Most Americans love football and faith. Mixing the two, NFL quarterback Tim Tebow has reinvigorated the debate about public expressions of religion. One of the controversies has been the Denver player’s common practice of writing biblical references—such as John 3:16—on the black marks beneath his eyes.
Yet, does the typical American even know what this reference means? Last year, the American Bible Society commissioned Barna Group to find out how well Americans understood various aspects of the Bible, including if they could identify what the numbers “3:16” mean. The question mentioned the phrase John 3:16 and asked people to identify, without any predetermined choices, what the “three” means.
Overall, nearly seven out of 10 Americans (68%) were able to identify without any prompting from the interviewers that the “three” in John 3:16 refers to the chapter where the biblical reference is found. More than three out of ten adults either gave an incorrect answer (15%) or ventured no guess (17%).
Among Mr. Tebow’s generational peers—Americans who are 18 to 27-year-olds—the basic understanding was even lower than the national average (61%).
Practicing Protestant Christians (80%) were more likely than were practicing Catholics (66%) to understand the reference. One of the surprises: a majority of people outside Christianity (59%), including those affiliated with another faith or atheists and agnostics, said they understood the “three” refers to the chapter.
In comparison with other things Americans know about the Bible, awareness of the chapter reference was comparatively strong. Slightly more Americans were able to identify correctly the first book in the Bible as Genesis (76%). But fewer were able to name the original languages of the Old Testament (Hebrew, named by 57%) or New Testament (Greek, by 27%).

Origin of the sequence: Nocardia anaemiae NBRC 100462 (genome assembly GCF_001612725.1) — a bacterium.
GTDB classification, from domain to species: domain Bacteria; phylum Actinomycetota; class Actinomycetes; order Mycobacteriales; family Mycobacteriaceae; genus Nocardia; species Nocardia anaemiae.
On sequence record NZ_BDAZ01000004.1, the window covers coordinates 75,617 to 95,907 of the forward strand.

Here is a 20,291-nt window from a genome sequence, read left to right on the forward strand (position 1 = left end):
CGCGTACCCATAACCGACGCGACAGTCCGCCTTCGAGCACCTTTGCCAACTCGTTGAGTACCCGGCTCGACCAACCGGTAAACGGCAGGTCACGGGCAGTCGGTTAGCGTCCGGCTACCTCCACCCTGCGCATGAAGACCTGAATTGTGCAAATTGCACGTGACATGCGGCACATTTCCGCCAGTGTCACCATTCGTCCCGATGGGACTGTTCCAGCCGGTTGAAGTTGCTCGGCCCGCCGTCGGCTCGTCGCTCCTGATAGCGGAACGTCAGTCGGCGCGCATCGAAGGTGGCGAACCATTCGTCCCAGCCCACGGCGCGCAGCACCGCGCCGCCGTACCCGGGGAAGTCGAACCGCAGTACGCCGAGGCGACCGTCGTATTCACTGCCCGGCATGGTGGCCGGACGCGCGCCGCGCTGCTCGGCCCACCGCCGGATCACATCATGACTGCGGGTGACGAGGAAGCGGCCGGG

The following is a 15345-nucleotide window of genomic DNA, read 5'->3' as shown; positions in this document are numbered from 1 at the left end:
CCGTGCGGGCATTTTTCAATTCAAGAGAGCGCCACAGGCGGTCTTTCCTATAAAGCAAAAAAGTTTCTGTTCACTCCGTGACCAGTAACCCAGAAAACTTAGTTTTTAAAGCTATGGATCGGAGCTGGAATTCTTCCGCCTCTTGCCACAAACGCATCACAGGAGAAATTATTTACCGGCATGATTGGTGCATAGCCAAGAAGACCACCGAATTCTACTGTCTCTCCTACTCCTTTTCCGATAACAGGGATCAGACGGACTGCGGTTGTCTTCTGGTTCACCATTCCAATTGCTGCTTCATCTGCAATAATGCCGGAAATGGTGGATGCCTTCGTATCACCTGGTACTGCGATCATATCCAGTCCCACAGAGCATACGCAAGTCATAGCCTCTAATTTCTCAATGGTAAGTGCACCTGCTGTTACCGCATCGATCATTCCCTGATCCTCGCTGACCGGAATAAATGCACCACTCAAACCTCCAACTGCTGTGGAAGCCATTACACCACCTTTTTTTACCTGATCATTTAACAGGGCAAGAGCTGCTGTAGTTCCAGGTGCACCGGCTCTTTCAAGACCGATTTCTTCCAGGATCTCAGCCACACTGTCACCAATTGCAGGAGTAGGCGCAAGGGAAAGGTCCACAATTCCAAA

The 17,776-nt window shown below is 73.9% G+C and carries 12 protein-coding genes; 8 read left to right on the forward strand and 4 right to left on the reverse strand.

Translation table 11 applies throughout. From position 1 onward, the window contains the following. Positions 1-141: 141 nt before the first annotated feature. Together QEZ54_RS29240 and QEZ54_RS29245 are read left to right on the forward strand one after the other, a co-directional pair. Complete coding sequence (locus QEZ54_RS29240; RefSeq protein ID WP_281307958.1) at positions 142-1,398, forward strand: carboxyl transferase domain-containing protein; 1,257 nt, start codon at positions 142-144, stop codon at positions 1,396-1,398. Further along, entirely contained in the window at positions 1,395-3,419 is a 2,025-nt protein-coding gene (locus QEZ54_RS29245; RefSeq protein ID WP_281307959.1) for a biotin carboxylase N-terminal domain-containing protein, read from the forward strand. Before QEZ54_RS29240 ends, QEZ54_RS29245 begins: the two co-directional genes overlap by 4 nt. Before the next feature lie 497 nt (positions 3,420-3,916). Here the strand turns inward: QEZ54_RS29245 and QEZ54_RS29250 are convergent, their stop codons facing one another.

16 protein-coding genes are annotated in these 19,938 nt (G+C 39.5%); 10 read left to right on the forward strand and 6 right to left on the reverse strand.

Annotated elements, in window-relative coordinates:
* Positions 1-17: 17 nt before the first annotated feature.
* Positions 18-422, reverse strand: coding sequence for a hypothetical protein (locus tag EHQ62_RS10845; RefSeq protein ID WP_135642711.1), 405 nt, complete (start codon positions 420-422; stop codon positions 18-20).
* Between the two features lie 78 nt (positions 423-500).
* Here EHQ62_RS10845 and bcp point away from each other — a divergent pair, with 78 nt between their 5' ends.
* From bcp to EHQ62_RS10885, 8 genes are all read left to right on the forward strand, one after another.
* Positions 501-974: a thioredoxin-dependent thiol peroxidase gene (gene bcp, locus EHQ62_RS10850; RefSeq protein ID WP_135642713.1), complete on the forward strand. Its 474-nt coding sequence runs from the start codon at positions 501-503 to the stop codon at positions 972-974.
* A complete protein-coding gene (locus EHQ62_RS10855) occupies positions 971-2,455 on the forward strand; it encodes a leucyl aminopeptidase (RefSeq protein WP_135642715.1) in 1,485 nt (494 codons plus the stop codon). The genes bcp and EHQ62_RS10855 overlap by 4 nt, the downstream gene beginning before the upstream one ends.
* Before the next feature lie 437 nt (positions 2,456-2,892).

David Kinnaman, president of Barna Group, directed the study on behalf of the American Bible Society. He put the findings in context: “The controversy surrounding Mr. Tebow ends up affecting so many people because—whether they have an affinity for sports or not—most Americans have at least some knowledge of the Bible and connection to Christianity. Despite the pundits’ protestations, more Americans than one would expect know exactly what Tim is Tebow-ing about in the end zone.”
About the Research
This report is based upon telephone interviews conducted by Barna Group on behalf of the American Bible Society. This study consisted of a random sample of 1,014 adults selected from across the continental United States, age 18 and older. The research included 150 interviews conducted among people using cell phones. The maximum margin of sampling error associated with the aggregate sample is ±3.2 percentage points at the 95% confidence level. Minimal statistical weighting was used to calibrate the aggregate sample to known population percentages in relation to several key demographic variables.
“Practicing Christians” are adults who describe themselves as Christians, attend a worship service at least once a month, and say their religious faith is very important in their life.
About Barna Group
Barna Group (which includes its research division, the Barna Research Group) is a private, non-partisan, for-profit organization under the umbrella of the Issachar Companies. It conducts primary research, produces media resources pertaining to spiritual development, and facilitates the healthy spiritual growth of leaders, children, families and Christian ministries.
Located in Ventura, California, Barna Group has been conducting and analyzing primary research to understand cultural trends related to values, beliefs, attitudes and behaviors since 1984. If you would like to receive free e-mail notification of the release of each update on the latest research findings from Barna Group, you may subscribe to this free service at the Barna website (www.barna.org). Additional research-based resources are also available through this website.
© Barna Group 2012.
Since 1984, Barna Group has conducted more than two million interviews over the course of thousands of studies and has become a go-to source for insights about faith, culture, leadership, vocation and generations. Barna is a private, non-partisan, for-profit organization.
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